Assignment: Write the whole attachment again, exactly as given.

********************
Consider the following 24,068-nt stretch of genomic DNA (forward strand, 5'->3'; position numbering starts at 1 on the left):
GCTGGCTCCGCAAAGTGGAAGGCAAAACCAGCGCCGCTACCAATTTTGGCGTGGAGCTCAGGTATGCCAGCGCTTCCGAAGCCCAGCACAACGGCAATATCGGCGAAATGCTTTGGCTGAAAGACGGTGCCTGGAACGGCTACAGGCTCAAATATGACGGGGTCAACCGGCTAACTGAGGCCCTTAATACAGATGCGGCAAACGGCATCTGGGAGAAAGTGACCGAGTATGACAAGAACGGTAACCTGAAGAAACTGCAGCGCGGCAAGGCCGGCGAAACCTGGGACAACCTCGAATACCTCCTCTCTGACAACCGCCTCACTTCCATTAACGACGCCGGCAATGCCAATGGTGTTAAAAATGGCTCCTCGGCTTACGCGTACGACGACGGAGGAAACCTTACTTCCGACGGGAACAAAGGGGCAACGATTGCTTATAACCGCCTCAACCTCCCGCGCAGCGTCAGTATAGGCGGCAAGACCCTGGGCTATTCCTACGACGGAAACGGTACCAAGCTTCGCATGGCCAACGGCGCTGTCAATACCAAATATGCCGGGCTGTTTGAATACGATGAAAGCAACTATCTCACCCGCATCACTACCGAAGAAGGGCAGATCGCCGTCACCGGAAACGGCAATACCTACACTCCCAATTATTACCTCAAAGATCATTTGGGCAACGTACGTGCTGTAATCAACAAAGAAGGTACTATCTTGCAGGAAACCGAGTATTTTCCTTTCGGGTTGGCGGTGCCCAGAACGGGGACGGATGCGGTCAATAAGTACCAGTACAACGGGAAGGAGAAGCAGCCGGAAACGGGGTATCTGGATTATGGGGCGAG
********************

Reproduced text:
Consider the following 24,068-nt stretch of genomic DNA (forward strand, 5'->3'; position numbering starts at 1 on the left):
GCTGGCTCCGCAAAGTGGAAGGCAAAACCAGCGCCGCTACCAATTTTGGCGTGGAGCTCAGGTATGCCAGCGCTTCCGAAGCCCAGCACAACGGCAATATCGGCGAAATGCTTTGGCTGAAAGACGGTGCCTGGAACGGCTACAGGCTCAAATATGACGGGGTCAACCGGCTAACTGAGGCCCTTAATACAGATGCGGCAAACGGCATCTGGGAGAAAGTGACCGAGTATGACAAGAACGGTAACCTGAAGAAACTGCAGCGCGGCAAGGCCGGCGAAACCTGGGACAACCTCGAATACCTCCTCTCTGACAACCGCCTCACTTCCATTAACGACGCCGGCAATGCCAATGGTGTTAAAAATGGCTCCTCGGCTTACGCGTACGACGACGGAGGAAACCTTACTTCCGACGGGAACAAAGGGGCAACGATTGCTTATAACCGCCTCAACCTCCCGCGCAGCGTCAGTATAGGCGGCAAGACCCTGGGCTATTCCTACGACGGAAACGGTACCAAGCTTCGCATGGCCAACGGCGCTGTCAATACCAAATATGCCGGGCTGTTTGAATACGATGAAAGCAACTATCTCACCCGCATCACTACCGAAGAAGGGCAGATCGCCGTCACCGGAAACGGCAATACCTACACTCCCAATTATTACCTCAAAGATCATTTGGGCAACGTACGTGCTGTAATCAACAAAGAAGGTACTATCTTGCAGGAAACCGAGTATTTTCCTTTCGGGTTGGCGGTGCCCAGAACGGGGACGGATGCGGTCAATAAGTACCAGTACAACGGGAAGGAGAAGCAGCCGGAAACGGGGTATCTGGATTATGGGGCGAG